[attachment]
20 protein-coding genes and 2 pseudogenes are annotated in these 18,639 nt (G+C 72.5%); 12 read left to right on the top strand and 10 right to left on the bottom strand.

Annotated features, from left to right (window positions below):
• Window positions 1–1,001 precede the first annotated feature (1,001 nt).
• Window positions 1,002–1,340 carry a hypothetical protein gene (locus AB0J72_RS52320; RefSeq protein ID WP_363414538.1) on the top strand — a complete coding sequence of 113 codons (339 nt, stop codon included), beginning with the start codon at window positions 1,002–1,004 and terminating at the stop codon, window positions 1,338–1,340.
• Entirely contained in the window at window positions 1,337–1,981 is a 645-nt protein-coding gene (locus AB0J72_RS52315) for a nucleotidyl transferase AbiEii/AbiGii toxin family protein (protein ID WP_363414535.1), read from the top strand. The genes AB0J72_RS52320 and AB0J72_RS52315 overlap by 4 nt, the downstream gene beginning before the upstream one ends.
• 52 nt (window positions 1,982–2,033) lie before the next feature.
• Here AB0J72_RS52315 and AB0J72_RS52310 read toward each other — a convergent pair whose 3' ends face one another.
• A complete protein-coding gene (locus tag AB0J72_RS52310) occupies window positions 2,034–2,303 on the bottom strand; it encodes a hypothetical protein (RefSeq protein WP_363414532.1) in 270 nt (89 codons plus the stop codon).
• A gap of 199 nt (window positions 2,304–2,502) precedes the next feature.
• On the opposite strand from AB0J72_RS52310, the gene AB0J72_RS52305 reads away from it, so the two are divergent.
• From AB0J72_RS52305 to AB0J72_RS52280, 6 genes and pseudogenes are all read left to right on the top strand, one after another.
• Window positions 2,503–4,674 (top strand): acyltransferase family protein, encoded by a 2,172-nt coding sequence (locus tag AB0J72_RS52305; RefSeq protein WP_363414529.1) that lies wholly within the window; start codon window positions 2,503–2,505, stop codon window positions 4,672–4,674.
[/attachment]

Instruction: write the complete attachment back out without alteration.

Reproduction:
20 protein-coding genes and 2 pseudogenes are annotated in these 18,639 nt (G+C 72.5%); 12 read left to right on the top strand and 10 right to left on the bottom strand.

Annotated features, from left to right (window positions below):
• Window positions 1–1,001 precede the first annotated feature (1,001 nt).
• Window positions 1,002–1,340 carry a hypothetical protein gene (locus AB0J72_RS52320; RefSeq protein ID WP_363414538.1) on the top strand — a complete coding sequence of 113 codons (339 nt, stop codon included), beginning with the start codon at window positions 1,002–1,004 and terminating at the stop codon, window positions 1,338–1,340.
• Entirely contained in the window at window positions 1,337–1,981 is a 645-nt protein-coding gene (locus AB0J72_RS52315) for a nucleotidyl transferase AbiEii/AbiGii toxin family protein (protein ID WP_363414535.1), read from the top strand. The genes AB0J72_RS52320 and AB0J72_RS52315 overlap by 4 nt, the downstream gene beginning before the upstream one ends.
• 52 nt (window positions 1,982–2,033) lie before the next feature.
• Here AB0J72_RS52315 and AB0J72_RS52310 read toward each other — a convergent pair whose 3' ends face one another.
• A complete protein-coding gene (locus tag AB0J72_RS52310) occupies window positions 2,034–2,303 on the bottom strand; it encodes a hypothetical protein (RefSeq protein WP_363414532.1) in 270 nt (89 codons plus the stop codon).
• A gap of 199 nt (window positions 2,304–2,502) precedes the next feature.
• On the opposite strand from AB0J72_RS52310, the gene AB0J72_RS52305 reads away from it, so the two are divergent.
• From AB0J72_RS52305 to AB0J72_RS52280, 6 genes and pseudogenes are all read left to right on the top strand, one after another.
• Window positions 2,503–4,674 (top strand): acyltransferase family protein, encoded by a 2,172-nt coding sequence (locus tag AB0J72_RS52305; RefSeq protein WP_363414529.1) that lies wholly within the window; start codon window positions 2,503–2,505, stop codon window positions 4,672–4,674.